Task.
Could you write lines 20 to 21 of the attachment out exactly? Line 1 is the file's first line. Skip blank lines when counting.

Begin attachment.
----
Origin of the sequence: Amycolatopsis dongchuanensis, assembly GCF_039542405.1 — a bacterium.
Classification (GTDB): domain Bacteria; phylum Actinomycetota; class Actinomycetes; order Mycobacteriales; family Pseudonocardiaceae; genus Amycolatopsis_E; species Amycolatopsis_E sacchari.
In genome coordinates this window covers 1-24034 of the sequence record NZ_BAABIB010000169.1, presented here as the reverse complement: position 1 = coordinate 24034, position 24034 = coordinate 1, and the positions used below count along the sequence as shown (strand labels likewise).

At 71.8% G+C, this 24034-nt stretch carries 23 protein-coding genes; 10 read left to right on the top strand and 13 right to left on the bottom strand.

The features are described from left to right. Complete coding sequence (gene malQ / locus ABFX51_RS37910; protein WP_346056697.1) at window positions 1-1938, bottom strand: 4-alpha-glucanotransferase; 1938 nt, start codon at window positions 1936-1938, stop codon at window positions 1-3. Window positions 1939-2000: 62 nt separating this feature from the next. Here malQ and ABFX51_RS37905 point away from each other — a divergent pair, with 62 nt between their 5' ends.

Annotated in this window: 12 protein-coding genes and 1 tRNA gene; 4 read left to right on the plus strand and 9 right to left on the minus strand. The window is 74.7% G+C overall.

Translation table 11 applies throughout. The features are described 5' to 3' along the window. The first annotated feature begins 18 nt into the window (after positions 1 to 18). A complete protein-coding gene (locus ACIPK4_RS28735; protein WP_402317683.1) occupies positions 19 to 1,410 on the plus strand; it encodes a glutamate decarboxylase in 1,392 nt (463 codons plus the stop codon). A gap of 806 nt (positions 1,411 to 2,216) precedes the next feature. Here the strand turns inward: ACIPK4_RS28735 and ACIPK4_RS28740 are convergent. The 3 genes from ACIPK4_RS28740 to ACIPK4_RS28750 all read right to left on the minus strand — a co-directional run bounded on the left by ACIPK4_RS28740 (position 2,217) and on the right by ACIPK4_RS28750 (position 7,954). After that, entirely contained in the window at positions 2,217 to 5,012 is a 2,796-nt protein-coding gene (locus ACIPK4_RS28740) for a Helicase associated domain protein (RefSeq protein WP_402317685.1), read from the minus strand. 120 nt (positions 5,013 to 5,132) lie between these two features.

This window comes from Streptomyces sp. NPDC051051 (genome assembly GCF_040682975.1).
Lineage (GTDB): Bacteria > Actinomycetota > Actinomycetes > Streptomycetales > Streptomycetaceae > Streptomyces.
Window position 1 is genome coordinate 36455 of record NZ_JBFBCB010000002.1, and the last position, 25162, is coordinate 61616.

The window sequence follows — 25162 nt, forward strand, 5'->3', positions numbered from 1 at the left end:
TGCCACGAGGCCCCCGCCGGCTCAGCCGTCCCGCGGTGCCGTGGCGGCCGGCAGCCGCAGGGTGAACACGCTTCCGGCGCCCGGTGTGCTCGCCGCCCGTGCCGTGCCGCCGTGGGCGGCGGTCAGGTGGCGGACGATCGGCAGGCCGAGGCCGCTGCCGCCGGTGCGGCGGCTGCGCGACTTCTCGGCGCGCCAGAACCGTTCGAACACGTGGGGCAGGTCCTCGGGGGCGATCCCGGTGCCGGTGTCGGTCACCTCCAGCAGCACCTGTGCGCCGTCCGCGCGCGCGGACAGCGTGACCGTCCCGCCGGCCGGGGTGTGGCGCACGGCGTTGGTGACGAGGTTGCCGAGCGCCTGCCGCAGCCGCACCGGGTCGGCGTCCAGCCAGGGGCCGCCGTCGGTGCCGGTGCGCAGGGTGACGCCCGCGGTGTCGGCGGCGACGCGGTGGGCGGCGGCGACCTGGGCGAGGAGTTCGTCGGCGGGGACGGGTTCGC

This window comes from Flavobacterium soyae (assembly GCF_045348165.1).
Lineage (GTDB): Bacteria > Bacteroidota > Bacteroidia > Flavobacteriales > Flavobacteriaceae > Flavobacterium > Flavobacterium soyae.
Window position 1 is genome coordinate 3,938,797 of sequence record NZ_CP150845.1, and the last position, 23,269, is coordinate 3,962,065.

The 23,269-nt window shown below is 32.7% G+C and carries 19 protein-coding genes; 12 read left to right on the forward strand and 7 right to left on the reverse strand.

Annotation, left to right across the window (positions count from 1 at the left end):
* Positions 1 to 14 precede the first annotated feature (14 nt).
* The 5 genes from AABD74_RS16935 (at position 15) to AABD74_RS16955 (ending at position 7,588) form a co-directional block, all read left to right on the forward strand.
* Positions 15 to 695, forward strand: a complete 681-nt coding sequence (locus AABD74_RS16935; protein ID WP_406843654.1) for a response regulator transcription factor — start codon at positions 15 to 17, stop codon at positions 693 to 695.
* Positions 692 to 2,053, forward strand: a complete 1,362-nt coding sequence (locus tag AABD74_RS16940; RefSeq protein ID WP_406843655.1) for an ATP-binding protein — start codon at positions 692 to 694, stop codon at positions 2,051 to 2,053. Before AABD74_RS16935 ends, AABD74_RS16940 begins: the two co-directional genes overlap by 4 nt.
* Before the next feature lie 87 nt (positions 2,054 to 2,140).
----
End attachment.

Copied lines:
* Positions 15 to 695, forward strand: a complete 681-nt coding sequence (locus AABD74_RS16935; protein ID WP_406843654.1) for a response regulator transcription factor — start codon at positions 15 to 17, stop codon at positions 693 to 695.
* Positions 692 to 2,053, forward strand: a complete 1,362-nt coding sequence (locus tag AABD74_RS16940; RefSeq protein ID WP_406843655.1) for an ATP-binding protein — start codon at positions 692 to 694, stop codon at positions 2,051 to 2,053. Before AABD74_RS16935 ends, AABD74_RS16940 begins: the two co-directional genes overlap by 4 nt.